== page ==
Leaving town used to be easy

Posted by Fred Frailey
on Friday, August 5, 2011

Today I embark on a 15-day trip by passenger train around North America, much like what I wrote about in the August issue of Trains. The difference is Washington to Chicago; I’ve leaving DC via the Capitol Limited and returning on the Cardinal. At any rate, more has changed than just my venue.

A year ago you could book long-distance Amtrak travel and rely upon it. Not so today. It’s no fault of Amtrak or the host railroads. Mother Nature, in the form of historic levels of runoff from last winter’s snowstorms, is largely to blame. So there go the frequency and reliability of the Empire Builder from Chicago to Seattle and the California Zephyr from Chicago to Oakland, both victims of floor waters.

But it’s more than that. A freight train derailment on a bridge in Indiana KO’d the Cardinal for a couple of weeks this summer. Yesterday another derailment, in East Texas, sent the Texas Eagle on a time-consuming detour. You name it, it’s happening.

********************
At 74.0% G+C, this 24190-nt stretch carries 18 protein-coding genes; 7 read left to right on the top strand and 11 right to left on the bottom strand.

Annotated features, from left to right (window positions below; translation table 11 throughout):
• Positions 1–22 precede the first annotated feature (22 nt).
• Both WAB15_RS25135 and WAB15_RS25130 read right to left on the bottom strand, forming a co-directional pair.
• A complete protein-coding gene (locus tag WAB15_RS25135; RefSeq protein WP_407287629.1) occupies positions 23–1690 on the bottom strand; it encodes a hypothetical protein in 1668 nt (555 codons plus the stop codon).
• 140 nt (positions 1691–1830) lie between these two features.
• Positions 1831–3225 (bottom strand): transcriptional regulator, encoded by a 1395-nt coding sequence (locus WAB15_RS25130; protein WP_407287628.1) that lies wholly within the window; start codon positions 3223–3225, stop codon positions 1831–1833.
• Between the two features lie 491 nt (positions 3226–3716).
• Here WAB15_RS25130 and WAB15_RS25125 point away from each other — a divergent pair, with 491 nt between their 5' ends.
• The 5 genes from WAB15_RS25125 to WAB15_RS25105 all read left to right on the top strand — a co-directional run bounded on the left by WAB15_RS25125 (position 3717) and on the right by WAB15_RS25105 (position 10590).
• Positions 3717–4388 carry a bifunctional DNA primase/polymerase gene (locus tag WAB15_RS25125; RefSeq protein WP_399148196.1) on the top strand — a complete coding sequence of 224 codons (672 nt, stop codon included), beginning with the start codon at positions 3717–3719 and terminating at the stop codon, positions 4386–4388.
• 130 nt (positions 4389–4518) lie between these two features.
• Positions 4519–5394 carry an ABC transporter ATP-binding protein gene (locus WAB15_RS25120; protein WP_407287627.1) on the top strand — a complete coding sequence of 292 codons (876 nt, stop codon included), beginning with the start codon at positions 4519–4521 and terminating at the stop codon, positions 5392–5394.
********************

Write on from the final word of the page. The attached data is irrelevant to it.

So I’m a little bit apprehensive as I prepare to venture forth. I hold no guarantees that this trip will occur as planned. But I see something else out there: The possibility (not too great as I write this, but there all the same) that cuts in government spending will within the next year curtail Amtrak’s modest network of long-distance trains.

This dire possibility adds to the urgency of my travel plans. Never depend tomorrow on today’s transportation options. I violated that rule in my youth and missed more great train trips than I have fingers and toes. I’m not going to make the mistake again. As I travel, I’ll keep you abreast. — Fred W. Frailey

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